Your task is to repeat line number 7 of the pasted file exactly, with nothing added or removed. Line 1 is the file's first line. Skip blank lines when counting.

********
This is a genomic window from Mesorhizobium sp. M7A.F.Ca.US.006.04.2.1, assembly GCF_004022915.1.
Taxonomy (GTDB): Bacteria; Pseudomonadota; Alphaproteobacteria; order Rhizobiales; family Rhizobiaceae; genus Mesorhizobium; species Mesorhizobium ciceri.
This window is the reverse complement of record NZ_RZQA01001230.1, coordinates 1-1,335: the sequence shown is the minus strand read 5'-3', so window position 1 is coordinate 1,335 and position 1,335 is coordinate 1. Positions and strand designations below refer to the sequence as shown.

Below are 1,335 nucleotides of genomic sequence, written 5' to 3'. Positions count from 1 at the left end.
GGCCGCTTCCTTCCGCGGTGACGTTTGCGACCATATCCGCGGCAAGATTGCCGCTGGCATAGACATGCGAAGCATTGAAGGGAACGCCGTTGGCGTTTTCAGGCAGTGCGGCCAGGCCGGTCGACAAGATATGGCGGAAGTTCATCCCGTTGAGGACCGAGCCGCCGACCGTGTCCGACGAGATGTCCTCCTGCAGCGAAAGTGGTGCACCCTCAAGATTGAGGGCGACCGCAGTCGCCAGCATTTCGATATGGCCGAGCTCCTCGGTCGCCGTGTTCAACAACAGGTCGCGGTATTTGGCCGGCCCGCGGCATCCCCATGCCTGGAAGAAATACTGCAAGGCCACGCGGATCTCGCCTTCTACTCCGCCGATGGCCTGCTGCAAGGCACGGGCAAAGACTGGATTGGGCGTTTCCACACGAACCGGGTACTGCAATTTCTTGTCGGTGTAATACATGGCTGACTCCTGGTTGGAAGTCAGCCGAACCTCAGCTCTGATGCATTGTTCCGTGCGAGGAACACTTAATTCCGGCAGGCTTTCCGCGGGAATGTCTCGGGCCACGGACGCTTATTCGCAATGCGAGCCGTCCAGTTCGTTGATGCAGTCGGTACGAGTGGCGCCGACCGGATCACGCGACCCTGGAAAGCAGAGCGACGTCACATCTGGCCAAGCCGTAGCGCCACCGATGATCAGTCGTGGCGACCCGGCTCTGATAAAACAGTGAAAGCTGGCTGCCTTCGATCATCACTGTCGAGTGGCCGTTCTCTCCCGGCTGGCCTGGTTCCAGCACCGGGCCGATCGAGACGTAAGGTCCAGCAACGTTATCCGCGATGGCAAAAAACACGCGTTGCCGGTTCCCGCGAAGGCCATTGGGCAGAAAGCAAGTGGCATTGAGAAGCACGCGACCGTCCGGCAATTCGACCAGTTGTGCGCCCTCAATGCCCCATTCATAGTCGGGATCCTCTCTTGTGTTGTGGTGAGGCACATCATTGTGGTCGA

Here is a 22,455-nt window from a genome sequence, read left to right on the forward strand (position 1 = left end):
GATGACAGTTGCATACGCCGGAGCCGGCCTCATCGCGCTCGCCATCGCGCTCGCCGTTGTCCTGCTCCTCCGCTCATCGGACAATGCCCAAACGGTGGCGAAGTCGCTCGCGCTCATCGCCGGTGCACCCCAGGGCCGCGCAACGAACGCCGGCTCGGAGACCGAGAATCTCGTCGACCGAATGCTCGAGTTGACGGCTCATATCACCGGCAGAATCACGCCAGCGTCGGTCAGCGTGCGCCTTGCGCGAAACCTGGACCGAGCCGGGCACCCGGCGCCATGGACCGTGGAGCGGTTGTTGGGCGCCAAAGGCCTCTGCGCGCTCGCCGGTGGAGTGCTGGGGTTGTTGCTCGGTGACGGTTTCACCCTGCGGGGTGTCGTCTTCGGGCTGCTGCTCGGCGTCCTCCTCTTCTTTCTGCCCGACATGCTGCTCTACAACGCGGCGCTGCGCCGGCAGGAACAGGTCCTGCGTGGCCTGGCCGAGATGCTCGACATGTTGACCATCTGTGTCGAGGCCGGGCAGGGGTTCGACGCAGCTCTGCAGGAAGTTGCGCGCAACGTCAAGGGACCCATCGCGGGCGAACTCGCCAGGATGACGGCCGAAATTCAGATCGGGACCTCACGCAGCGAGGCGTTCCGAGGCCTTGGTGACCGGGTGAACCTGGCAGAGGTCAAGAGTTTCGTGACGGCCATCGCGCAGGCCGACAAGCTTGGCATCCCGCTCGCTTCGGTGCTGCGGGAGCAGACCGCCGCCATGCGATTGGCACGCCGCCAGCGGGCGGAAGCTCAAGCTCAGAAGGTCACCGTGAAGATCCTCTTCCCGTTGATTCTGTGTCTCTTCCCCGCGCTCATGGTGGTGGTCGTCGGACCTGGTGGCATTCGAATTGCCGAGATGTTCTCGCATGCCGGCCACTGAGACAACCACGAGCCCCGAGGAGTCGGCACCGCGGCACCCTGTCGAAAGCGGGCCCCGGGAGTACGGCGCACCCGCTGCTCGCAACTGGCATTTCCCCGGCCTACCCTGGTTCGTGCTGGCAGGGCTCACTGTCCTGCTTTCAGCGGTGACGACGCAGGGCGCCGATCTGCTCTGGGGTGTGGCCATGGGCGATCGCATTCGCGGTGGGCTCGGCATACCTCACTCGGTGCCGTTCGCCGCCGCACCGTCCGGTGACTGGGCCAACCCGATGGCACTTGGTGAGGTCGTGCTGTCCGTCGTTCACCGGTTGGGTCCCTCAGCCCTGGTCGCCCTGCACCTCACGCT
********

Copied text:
GATGACAGTTGCATACGCCGGAGCCGGCCTCATCGCGCTCGCCATCGCGCTCGCCGTTGTCCTGCTCCTCCGCTCATCGGACAATGCCCAAACGGTGGCGAAGTCGCTCGCGCTCATCGCCGGTGCACCCCAGGGCCGCGCAACGAACGCCGGCTCGGAGACCGAGAATCTCGTCGACCGAATGCTCGAGTTGACGGCTCATATCACCGGCAGAATCACGCCAGCGTCGGTCAGCGTGCGCCTTGCGCGAAACCTGGACCGAGCCGGGCACCCGGCGCCATGGACCGTGGAGCGGTTGTTGGGCGCCAAAGGCCTCTGCGCGCTCGCCGGTGGAGTGCTGGGGTTGTTGCTCGGTGACGGTTTCACCCTGCGGGGTGTCGTCTTCGGGCTGCTGCTCGGCGTCCTCCTCTTCTTTCTGCCCGACATGCTGCTCTACAACGCGGCGCTGCGCCGGCAGGAACAGGTCCTGCGTGGCCTGGCCGAGATGCTCGACATGTTGACCATCTGTGTCGAGGCCGGGCAGGGGTTCGACGCAGCTCTGCAGGAAGTTGCGCGCAACGTCAAGGGACCCATCGCGGGCGAACTCGCCAGGATGACGGCCGAAATTCAGATCGGGACCTCACGCAGCGAGGCGTTCCGAGGCCTTGGTGACCGGGTGAACCTGGCAGAGGTCAAGAGTTTCGTGACGGCCATCGCGCAGGCCGACAAGCTTGGCATCCCGCTCGCTTCGGTGCTGCGGGAGCAGACCGCCGCCATGCGATTGGCACGCCGCCAGCGGGCGGAAGCTCAAGCTCAGAAGGTCACCGTGAAGATCCTCTTCCCGTTGATTCTGTGTCTCTTCCCCGCGCTCATGGTGGTGGTCGTCGGACCTGGTGGCATTCGAATTGCCGAGATGTTCTCGCATGCCGGCCACTGAGACAACCACGAGCCCCGAGGAGTCGGCACCGCGGCACCCTGTCGAAAGCGGGCCCCGGGAGTACGGCGCACCCGCTGCTCGCAACTGGCATTTCCCCGGCCTACCCTGGTTCGTGCTGGCAGGGCTCACTGTCCTGCTTTCAGCGGTGACGACGCAGGGCGCCGATCTGCTCTGGGGTGTGGCCATGGGCGATCGCATTCGCGGTGGGCTCGGCATACCTCACTCGGTGCCGTTCGCCGCCGCACCGTCCGGTGACTGGGCCAACCCGATGGCACTTGGTGAGGTCGTGCTGTCCGTCGTTCACCGGTTGGGTCCCTCAGCCCTGGTCGCCCTGCACCTCACGCT